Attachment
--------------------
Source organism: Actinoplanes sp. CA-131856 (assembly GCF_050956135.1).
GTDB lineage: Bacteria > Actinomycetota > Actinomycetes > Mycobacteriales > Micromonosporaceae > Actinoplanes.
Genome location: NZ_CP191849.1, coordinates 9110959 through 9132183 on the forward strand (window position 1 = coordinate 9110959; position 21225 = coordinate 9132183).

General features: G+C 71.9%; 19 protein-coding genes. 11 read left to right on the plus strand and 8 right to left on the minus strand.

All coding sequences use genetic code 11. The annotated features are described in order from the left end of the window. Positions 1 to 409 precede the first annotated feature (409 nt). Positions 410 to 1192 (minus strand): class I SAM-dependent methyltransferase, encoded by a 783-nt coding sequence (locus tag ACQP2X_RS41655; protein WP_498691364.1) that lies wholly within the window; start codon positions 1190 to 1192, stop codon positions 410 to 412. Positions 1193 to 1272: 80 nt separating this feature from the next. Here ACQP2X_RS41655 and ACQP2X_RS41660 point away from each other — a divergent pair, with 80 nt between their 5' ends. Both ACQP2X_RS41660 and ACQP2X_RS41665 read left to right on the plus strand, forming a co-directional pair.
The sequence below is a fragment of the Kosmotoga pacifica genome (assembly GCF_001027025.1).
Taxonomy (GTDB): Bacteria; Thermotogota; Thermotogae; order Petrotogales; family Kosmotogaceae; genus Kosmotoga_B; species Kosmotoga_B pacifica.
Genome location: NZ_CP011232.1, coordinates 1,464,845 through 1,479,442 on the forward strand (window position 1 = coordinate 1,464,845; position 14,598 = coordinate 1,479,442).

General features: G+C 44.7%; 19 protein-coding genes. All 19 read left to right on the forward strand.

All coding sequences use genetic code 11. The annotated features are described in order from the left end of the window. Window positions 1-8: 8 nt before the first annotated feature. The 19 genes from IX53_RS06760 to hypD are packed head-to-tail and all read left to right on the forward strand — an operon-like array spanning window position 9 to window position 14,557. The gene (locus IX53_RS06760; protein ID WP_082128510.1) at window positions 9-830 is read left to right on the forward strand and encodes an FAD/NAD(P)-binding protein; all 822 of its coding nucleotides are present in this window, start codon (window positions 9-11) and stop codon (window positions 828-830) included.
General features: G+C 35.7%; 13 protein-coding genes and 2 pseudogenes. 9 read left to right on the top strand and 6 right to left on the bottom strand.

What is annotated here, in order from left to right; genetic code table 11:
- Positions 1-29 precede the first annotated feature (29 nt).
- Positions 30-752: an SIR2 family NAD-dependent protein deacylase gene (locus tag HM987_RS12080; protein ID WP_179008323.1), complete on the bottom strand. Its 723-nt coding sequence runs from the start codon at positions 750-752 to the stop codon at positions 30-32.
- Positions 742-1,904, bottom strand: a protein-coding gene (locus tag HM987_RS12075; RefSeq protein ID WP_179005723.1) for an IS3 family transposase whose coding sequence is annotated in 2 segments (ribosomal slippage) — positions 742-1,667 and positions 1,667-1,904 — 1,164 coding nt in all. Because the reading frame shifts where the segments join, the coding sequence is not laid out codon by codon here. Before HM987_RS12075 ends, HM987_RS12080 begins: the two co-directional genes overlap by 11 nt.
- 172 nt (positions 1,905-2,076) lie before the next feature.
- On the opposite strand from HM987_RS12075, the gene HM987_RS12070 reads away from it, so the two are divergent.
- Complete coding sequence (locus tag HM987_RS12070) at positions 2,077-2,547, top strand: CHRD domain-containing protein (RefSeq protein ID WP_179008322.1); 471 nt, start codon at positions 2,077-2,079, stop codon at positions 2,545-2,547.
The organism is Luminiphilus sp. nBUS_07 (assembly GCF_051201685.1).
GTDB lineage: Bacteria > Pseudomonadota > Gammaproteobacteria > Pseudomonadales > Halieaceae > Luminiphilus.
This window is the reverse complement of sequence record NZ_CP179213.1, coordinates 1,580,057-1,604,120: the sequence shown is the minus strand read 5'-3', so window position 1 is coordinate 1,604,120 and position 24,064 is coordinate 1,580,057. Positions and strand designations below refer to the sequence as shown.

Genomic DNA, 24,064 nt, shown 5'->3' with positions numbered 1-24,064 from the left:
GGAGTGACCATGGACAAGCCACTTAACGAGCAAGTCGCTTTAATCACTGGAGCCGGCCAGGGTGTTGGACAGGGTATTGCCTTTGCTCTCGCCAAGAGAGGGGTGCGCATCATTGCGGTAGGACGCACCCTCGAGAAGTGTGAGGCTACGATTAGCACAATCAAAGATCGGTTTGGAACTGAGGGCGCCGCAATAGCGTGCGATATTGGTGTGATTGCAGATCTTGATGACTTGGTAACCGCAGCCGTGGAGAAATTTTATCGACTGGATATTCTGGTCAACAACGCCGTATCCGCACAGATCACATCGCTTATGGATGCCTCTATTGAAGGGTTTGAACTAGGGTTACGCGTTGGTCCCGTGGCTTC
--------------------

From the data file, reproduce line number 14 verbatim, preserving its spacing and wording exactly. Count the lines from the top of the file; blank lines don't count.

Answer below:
- Positions 30-752: an SIR2 family NAD-dependent protein deacylase gene (locus tag HM987_RS12080; protein ID WP_179008323.1), complete on the bottom strand. Its 723-nt coding sequence runs from the start codon at positions 750-752 to the stop codon at positions 30-32.